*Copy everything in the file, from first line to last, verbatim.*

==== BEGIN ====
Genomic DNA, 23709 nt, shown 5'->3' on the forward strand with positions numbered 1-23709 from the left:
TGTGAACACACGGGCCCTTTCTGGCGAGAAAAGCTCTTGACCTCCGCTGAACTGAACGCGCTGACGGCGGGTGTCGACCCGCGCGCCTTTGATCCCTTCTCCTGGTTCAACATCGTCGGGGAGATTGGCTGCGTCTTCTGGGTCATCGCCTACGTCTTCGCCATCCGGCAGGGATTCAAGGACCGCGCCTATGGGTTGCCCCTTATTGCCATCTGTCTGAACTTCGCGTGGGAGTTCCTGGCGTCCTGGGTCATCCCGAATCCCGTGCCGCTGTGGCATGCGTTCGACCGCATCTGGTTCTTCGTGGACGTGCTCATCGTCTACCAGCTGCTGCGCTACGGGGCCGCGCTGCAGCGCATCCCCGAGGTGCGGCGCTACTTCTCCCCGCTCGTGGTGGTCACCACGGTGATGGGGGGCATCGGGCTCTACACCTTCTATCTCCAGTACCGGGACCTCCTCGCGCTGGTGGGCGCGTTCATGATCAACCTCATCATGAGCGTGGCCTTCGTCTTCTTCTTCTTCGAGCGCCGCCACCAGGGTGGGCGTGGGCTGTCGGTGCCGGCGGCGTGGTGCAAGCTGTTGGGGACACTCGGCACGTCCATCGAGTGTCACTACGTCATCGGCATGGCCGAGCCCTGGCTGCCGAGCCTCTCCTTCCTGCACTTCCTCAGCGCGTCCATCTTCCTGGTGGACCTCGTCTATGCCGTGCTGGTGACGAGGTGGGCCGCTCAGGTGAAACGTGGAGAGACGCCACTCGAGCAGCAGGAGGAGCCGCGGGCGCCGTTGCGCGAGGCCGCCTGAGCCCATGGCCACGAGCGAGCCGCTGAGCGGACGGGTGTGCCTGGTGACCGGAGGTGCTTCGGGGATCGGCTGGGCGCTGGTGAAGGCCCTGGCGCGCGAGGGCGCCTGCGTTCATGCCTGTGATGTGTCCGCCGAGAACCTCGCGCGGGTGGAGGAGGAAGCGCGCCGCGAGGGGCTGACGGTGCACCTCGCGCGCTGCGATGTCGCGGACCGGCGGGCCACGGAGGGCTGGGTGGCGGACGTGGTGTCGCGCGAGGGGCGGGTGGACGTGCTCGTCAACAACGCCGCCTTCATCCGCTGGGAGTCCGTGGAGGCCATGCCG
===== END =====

Genomic DNA, 23709 nt, shown 5'->3' on the forward strand with positions numbered 1-23709 from the left:
TGTGAACACACGGGCCCTTTCTGGCGAGAAAAGCTCTTGACCTCCGCTGAACTGAACGCGCTGACGGCGGGTGTCGACCCGCGCGCCTTTGATCCCTTCTCCTGGTTCAACATCGTCGGGGAGATTGGCTGCGTCTTCTGGGTCATCGCCTACGTCTTCGCCATCCGGCAGGGATTCAAGGACCGCGCCTATGGGTTGCCCCTTATTGCCATCTGTCTGAACTTCGCGTGGGAGTTCCTGGCGTCCTGGGTCATCCCGAATCCCGTGCCGCTGTGGCATGCGTTCGACCGCATCTGGTTCTTCGTGGACGTGCTCATCGTCTACCAGCTGCTGCGCTACGGGGCCGCGCTGCAGCGCATCCCCGAGGTGCGGCGCTACTTCTCCCCGCTCGTGGTGGTCACCACGGTGATGGGGGGCATCGGGCTCTACACCTTCTATCTCCAGTACCGGGACCTCCTCGCGCTGGTGGGCGCGTTCATGATCAACCTCATCATGAGCGTGGCCTTCGTCTTCTTCTTCTTCGAGCGCCGCCACCAGGGTGGGCGTGGGCTGTCGGTGCCGGCGGCGTGGTGCAAGCTGTTGGGGACACTCGGCACGTCCATCGAGTGTCACTACGTCATCGGCATGGCCGAGCCCTGGCTGCCGAGCCTCTCCTTCCTGCACTTCCTCAGCGCGTCCATCTTCCTGGTGGACCTCGTCTATGCCGTGCTGGTGACGAGGTGGGCCGCTCAGGTGAAACGTGGAGAGACGCCACTCGAGCAGCAGGAGGAGCCGCGGGCGCCGTTGCGCGAGGCCGCCTGAGCCCATGGCCACGAGCGAGCCGCTGAGCGGACGGGTGTGCCTGGTGACCGGAGGTGCTTCGGGGATCGGCTGGGCGCTGGTGAAGGCCCTGGCGCGCGAGGGCGCCTGCGTTCATGCCTGTGATGTGTCCGCCGAGAACCTCGCGCGGGTGGAGGAGGAAGCGCGCCGCGAGGGGCTGACGGTGCACCTCGCGCGCTGCGATGTCGCGGACCGGCGGGCCACGGAGGGCTGGGTGGCGGACGTGGTGTCGCGCGAGGGGCGGGTGGACGTGCTCGTCAACAACGCCGCCTTCATCCGCTGGGAGTCCGTGGAGGCCATGCCG